The earthquake map for the week of 11-17 August 2016 was dominated by a large earthquake in the western Pacific. And I do mean dominated.
The United States Geological Survey’s real time earthquake map, which, broadly speaking, includes tremors of all magnitudes in the US and its territories and those of at least magnitude 4 (≥M4.0) elsewhere, recorded a total of 1720 earthquakes for the week.
Of those, the largest earthquake came in at M7.2 and, together with its aftershock sequence, accounted for a fifth of the 100 tremors of ≥M4.5 this week and eight of the 29 which were at least M5.0.
That still leaves plenty of earthquake activity elsewhere, though nothing out of the ordinary. There were 134 tremors ≥M4.0 and 248 ≥M2.5 — and the distribution was pretty much as we’d expect, with most larger events around the margins of the Earth’s tectonic plates.
The Week’s Largest Earthquake: M7.2, New Caledonia
The congested western region of the Pacific, with its series of microplates trapped between the converging Pacific and Australian plates, along with the changing and complex nature of the boundary, is the regular destination for our weekly largest earthquake spot.
This week’s major event occurred at a shallow depth (around 10km) just east of the defined part of the boundary which ends at the South Sandwich Trench before it becomes the Hunter Fracture Zone. (In other words, an area where something is definitely going on but it isn’t quite definite enough to be drawn on the map).
So what caused the earthquake? The tectonic setting suggests it’s unlikely to be caused by subduction and, indeed, the USGS event page (putting it rather more clearly than I can) summarises it thus: “the result of shallow strike-slip faulting on or near the complex plate boundary between the Australia and Pacific plates. At the location of this earthquake the regional plate boundary is transitional, evolving from east-northeastward-oriented subduction of Australia beneath Pacific at the New Hebrides Trench to the north and west, to southwest-northeast oriented left-lateral transform faulting between the two plates just south of this earthquake”.
Perhaps the most interesting element is that Yeats notes that the “Hunter fracture zone has very low seismicity”. So while large earthquakes in the western part of the Pacific aren’t unusual, this one might be for its specific location.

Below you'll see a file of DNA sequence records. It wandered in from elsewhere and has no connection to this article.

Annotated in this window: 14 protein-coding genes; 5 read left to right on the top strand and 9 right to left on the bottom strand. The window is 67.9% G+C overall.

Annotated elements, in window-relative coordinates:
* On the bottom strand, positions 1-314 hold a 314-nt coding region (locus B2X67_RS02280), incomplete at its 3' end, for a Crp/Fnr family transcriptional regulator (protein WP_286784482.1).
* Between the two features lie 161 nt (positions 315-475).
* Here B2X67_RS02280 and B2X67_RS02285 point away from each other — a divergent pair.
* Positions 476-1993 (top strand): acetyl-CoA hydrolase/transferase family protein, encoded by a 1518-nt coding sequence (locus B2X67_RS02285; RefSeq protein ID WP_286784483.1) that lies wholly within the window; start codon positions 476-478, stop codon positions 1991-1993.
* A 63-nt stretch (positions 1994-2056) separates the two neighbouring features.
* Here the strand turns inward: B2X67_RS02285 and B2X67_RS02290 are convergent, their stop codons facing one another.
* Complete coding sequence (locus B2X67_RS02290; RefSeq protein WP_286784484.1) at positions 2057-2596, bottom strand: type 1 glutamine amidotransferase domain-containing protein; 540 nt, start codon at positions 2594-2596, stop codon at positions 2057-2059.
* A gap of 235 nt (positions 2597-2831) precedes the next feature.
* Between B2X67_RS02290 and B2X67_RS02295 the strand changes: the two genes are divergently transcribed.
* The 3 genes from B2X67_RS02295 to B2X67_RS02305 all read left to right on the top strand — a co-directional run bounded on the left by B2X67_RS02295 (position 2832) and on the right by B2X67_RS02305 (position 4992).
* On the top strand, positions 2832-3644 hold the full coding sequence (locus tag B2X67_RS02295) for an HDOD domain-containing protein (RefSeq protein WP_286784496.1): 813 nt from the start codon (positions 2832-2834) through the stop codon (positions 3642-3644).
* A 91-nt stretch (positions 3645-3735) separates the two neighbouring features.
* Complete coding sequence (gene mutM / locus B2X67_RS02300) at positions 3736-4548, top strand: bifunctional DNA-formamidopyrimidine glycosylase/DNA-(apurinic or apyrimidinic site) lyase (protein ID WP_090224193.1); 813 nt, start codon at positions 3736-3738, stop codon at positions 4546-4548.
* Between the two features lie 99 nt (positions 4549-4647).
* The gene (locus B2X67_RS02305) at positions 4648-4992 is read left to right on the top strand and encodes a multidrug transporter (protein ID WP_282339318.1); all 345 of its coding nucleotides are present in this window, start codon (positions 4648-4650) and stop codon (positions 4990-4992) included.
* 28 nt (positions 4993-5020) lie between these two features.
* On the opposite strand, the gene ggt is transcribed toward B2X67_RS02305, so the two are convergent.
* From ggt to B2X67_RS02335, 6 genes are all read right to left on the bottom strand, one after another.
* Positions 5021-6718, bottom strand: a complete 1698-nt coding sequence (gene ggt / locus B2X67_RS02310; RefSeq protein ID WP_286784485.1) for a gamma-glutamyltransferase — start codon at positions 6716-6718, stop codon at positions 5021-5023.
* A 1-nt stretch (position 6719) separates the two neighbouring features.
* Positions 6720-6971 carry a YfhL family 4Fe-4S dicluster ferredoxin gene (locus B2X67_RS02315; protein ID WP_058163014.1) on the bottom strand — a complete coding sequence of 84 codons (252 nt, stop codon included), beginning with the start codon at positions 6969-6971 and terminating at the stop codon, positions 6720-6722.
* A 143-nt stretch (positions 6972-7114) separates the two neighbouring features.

M6.2 Tremor, South of Tonga
Elsewhere in the western Pacific, things are rather clearer. The Pacific and Australian plates are converging, with the latter descending beneath the former along the Tonga-Kermadec Trench — a classic setting for subduction earthquakes.
At first sight, that’s the obvious explanation for this week’s M6.2 tremor, hundreds of km from land. At a depth of around 120km and roughly 200km from the actual trench with its epicentre in the overriding plate, it’s consistent with the (relatively) shallow angle of dip defined by Yeats in this area.
There’s no detailed description of this earthquake on the USGS event page, though there is some more information. My new best friend the beachball diagram (aka the moment tensor solution), tells a different story to the obvious one. I had to check twice, but it indeed implies an extensional, rather than a compressional origin.
This may seem unlikely; but Yeats notes that an M8.1 event in this region in 2009 also resulted from normal, rather than revers faulting. So perhaps it’s not so unusual after all.
US Earthquakes: Oklahoma and the Anthropocene
The Earth science world is full of chatter about whether or not we’re entering a new geological period, termed the Anthropocene and defined as a time when human activity is the dominant influence upon our environment.
The term is mostly applied to areas such as climate or ecology, rather than those such as earthquakes or volcanoes. With the ongoing swarm of induced earthquakes in parts of the US, most particularly in Oklahoma — this week the largest was M4.0 — attributable to human activity, perhaps it’s time to change our thinking on this area too?
Last Thoughts: How Big is Big?
I described the M7.2 Tonga Trench earthquake as dominant — but what exactly does that mean?
The earthquake magnitude scale is logarithmic, meaning that each magnitude difference (of one) actually represents ten times in size. So an earthquake of M6 is ten times the size of an M5, 100 times that of an M4 and so on.
To complicate things further, the amount of energy released increases by around 32 times for each order of magnitude. So an earthquake of M6 is 32 times the size of an M5, 1000 times that of an M4, 32000 times that of an M5 and so on. (The numbers look odd but check them on the USGS’s handy little earthquake calculator, listed in the resources section)
So this week’s M7.2 was ten times larger than the next largest tremor (an M6.2 near Fiji) and released 32 times as much energy. The USGS map is anything but complete; but nevertheless, it’s a reasonable bet that the M7.2 earthquake with its aftershocks (and possibly without them) released more energy than the rest of the week’s earth tremors put together.